With the launch of the full Visual Studio we also have a collection of other announcements. VS Express 2012 can now be used to develop desktop apps for Windows 8, but the story isn't quite as simple as it seems.
First the good news - you can use VS Express 2012 to develop desktop apps - but not the same one you use to develop WinRT apps.
Initially Microsoft was trying to tell programmers that Express 2012 would only create WinRT apps and if you they needed to create a desktop app for Windows 8 then you should use an older version of Express. This caused some grumbling, rightly so. After all, Microsoft's actions simply fit in with the idea that it is trying to stamp out the desktop app in favor of the new modern app. While you can understand why Microsoft wants to push forward, and many programmers want to follow it, we have a lot invested in the desktop and just because it isn't called "modern" doesn't mean it is out of date.
What Microsoft has done is to create an alternative version of VS Express 2012; there is now the Windows 8 version, which creates only WinRT apps, and the Windows Desktop version, which creates only Win32 apps. Notice that the "8" is missing from the Desktop version as it will run under Windows 7 as well as under Windows 8.
There is also a Web version of VS Express 2012, which makes a total of three versions if you want all of the facilities on offer. The Web version allows you to create ASP.NET websites. This also runs under Windows 7 and 8.
This isn't good, but at least it is workable and the cost of having to install two versions isn't that great. After all, VS Express 2010 was segregated into different versions for each of the main languages. At least the 2012 version offers you projects in VB, C# and C++, which is an advantage.
Earlier versions of VS Express did support both types of application development so it is a puzzle as to why Microsoft decided to split them up in this way. Of course one possible reason is that if you have installed the Window 8 WinRT version you wont be tempted to start a Win32 project because these are only offered if you download the "other" VS Express.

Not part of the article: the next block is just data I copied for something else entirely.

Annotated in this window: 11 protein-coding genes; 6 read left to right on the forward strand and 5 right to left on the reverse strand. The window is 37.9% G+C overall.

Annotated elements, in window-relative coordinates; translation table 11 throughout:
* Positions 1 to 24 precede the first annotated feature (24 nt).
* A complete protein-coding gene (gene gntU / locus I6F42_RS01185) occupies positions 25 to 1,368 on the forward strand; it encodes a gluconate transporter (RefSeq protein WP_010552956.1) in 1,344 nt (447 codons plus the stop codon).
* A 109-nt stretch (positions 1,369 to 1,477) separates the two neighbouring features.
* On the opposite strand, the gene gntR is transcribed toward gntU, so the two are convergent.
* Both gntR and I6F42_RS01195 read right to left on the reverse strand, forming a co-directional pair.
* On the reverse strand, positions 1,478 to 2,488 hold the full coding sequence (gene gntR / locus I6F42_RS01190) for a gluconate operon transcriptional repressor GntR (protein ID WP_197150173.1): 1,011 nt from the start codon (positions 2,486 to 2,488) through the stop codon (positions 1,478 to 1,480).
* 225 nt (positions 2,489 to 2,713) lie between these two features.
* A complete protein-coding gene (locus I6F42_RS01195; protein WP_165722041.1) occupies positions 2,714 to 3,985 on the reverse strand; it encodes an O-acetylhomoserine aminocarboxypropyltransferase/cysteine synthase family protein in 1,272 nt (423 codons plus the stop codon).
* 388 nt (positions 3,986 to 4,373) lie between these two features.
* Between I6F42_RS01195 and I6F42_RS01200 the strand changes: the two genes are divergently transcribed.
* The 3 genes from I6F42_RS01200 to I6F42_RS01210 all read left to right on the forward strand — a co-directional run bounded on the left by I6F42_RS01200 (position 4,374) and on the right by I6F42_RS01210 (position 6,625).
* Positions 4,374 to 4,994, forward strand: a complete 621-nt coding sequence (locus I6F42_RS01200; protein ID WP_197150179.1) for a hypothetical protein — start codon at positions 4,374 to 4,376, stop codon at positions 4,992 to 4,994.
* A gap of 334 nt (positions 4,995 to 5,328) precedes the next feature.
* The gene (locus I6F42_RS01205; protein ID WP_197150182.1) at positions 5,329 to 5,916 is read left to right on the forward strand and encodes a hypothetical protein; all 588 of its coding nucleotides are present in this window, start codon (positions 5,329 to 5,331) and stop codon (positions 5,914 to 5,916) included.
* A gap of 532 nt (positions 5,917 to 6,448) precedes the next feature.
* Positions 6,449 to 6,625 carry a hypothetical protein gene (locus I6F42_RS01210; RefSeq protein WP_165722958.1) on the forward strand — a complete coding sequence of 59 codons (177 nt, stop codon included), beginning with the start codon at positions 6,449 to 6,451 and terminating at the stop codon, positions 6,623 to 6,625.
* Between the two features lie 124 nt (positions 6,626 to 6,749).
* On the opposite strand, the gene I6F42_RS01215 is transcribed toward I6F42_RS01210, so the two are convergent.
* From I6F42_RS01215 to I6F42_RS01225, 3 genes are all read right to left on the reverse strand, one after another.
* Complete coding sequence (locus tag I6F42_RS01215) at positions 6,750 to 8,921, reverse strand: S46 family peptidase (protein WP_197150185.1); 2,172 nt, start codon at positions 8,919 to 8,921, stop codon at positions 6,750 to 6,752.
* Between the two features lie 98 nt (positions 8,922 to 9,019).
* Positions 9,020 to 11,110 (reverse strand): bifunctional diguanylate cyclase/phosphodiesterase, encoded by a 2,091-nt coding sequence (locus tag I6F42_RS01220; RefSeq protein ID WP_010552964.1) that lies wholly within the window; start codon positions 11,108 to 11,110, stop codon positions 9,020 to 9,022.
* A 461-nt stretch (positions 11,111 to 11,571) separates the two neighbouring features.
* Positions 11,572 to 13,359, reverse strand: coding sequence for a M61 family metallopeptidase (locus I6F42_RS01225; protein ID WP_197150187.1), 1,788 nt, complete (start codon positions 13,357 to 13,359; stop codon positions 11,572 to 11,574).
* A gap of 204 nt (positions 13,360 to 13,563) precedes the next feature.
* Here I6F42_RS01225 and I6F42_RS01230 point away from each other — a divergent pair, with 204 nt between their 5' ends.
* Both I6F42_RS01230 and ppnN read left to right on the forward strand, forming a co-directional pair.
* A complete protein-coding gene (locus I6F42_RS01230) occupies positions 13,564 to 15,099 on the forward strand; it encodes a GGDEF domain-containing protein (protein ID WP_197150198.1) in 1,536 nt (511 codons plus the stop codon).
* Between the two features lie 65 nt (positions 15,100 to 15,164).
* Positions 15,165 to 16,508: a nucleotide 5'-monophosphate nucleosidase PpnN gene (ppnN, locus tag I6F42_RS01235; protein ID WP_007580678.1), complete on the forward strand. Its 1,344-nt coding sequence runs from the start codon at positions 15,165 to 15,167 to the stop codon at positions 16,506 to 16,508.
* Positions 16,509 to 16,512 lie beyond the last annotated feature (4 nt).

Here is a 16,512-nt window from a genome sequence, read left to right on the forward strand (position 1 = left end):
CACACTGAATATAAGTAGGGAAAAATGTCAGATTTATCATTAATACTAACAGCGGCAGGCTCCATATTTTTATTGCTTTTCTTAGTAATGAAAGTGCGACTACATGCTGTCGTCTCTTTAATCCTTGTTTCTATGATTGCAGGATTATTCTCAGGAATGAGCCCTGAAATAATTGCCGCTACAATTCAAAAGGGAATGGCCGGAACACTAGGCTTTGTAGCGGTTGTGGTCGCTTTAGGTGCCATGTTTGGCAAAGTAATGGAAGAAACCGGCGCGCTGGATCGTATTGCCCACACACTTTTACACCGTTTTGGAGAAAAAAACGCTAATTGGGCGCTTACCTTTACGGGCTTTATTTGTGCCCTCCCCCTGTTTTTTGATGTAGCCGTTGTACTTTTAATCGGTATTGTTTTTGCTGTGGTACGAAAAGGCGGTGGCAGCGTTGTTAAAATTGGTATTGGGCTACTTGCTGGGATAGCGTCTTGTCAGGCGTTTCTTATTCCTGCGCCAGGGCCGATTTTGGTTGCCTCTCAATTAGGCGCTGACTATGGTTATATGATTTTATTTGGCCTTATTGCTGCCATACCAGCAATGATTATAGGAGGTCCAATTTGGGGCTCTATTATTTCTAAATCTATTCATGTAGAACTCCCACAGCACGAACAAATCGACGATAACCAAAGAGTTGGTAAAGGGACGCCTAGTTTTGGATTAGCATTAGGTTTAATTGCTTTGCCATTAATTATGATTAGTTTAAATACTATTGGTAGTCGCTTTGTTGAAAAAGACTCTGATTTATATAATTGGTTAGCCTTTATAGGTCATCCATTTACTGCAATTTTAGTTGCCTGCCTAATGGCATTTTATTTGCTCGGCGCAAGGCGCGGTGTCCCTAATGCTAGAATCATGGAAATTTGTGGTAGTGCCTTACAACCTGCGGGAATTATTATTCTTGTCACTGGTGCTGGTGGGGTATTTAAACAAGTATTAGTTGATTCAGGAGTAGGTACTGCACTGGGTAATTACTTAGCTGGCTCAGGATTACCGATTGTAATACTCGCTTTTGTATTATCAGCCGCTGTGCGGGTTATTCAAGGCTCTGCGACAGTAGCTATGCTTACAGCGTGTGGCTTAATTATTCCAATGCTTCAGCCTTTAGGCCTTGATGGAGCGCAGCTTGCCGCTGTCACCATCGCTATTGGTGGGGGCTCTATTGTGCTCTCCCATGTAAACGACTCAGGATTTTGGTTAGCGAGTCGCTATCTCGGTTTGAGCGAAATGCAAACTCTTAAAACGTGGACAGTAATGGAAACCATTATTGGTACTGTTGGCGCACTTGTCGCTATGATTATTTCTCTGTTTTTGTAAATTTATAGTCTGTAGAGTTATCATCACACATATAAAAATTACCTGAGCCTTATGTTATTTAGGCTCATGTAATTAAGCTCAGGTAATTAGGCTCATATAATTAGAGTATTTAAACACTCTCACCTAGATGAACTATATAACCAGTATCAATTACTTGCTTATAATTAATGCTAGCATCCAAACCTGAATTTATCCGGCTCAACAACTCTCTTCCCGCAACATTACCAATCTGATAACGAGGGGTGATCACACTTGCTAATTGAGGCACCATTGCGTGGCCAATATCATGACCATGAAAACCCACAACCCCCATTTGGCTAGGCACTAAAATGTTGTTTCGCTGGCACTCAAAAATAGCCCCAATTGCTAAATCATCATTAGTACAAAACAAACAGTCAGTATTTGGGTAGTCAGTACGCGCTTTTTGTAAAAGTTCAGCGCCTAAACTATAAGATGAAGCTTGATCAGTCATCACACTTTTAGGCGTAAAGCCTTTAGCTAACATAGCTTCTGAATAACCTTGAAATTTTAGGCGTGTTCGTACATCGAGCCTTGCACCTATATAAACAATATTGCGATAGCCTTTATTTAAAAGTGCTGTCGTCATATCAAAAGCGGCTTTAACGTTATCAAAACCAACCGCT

Once you have installed VS Express for Windows Desktop you can create Forms, WPF or a console application. There are currently no online templates and this means that Silverlight, XNA and a few other project types are missing from the mix. In the future you should be able to use the NuGet package manager to integrate other libraries with your projects. You can take a project created in VS Express 2012 and load it into the full Visual Studio.
New features are a unit testing framework, code analysis, and Team Foundation Server integration. What exactly integration with TFS is for is a mystery, given that you are only supposed to use Express for evaluation. You can also now connect to any SQL Server data source, which extends how far you can get with just the Express version.
Given that VS Express 2012 for Windows Desktop runs under Windows 7 and 8 you now have a choice - stay with one of the 2010 Express versions or move to the latest. In terms of support for a wider range of projects, 2010 has the edge. However, there is always the issue of using the latest rather than the previous version and I can see that many will upgrade even if they don't need any of the extras. One factor in the choice might well be the user interface - it is very strange seeing the Windows 8 flat gray look on a colorful Windows 7 desktop.